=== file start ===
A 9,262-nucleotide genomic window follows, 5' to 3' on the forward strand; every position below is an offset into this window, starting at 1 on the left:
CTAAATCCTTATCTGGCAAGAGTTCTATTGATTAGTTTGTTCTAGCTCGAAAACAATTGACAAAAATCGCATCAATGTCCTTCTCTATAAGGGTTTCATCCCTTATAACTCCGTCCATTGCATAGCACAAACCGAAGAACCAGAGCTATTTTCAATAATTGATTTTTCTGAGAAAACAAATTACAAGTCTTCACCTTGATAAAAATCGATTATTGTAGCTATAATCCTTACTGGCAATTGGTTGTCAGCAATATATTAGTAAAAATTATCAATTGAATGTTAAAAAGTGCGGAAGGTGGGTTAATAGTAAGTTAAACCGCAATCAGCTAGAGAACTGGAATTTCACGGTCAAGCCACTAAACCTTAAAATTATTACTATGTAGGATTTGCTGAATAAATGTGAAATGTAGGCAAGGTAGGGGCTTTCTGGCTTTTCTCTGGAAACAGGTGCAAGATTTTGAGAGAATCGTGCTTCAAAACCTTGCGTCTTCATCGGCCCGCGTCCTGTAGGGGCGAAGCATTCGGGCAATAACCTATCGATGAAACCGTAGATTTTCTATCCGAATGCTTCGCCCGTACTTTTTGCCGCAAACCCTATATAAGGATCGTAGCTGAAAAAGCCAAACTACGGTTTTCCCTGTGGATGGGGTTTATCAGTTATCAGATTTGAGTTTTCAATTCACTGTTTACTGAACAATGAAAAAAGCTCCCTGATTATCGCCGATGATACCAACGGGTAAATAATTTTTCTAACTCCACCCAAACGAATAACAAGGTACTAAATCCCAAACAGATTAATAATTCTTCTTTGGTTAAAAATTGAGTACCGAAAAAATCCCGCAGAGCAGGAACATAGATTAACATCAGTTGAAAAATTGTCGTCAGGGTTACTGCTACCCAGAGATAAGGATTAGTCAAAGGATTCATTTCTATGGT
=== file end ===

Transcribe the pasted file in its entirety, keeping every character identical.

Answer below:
A 9,262-nucleotide genomic window follows, 5' to 3' on the forward strand; every position below is an offset into this window, starting at 1 on the left:
CTAAATCCTTATCTGGCAAGAGTTCTATTGATTAGTTTGTTCTAGCTCGAAAACAATTGACAAAAATCGCATCAATGTCCTTCTCTATAAGGGTTTCATCCCTTATAACTCCGTCCATTGCATAGCACAAACCGAAGAACCAGAGCTATTTTCAATAATTGATTTTTCTGAGAAAACAAATTACAAGTCTTCACCTTGATAAAAATCGATTATTGTAGCTATAATCCTTACTGGCAATTGGTTGTCAGCAATATATTAGTAAAAATTATCAATTGAATGTTAAAAAGTGCGGAAGGTGGGTTAATAGTAAGTTAAACCGCAATCAGCTAGAGAACTGGAATTTCACGGTCAAGCCACTAAACCTTAAAATTATTACTATGTAGGATTTGCTGAATAAATGTGAAATGTAGGCAAGGTAGGGGCTTTCTGGCTTTTCTCTGGAAACAGGTGCAAGATTTTGAGAGAATCGTGCTTCAAAACCTTGCGTCTTCATCGGCCCGCGTCCTGTAGGGGCGAAGCATTCGGGCAATAACCTATCGATGAAACCGTAGATTTTCTATCCGAATGCTTCGCCCGTACTTTTTGCCGCAAACCCTATATAAGGATCGTAGCTGAAAAAGCCAAACTACGGTTTTCCCTGTGGATGGGGTTTATCAGTTATCAGATTTGAGTTTTCAATTCACTGTTTACTGAACAATGAAAAAAGCTCCCTGATTATCGCCGATGATACCAACGGGTAAATAATTTTTCTAACTCCACCCAAACGAATAACAAGGTACTAAATCCCAAACAGATTAATAATTCTTCTTTGGTTAAAAATTGAGTACCGAAAAAATCCCGCAGAGCAGGAACATAGATTAACATCAGTTGAAAAATTGTCGTCAGGGTTACTGCTACCCAGAGATAAGGATTAGTCAAAGGATTCATTTCTATGGT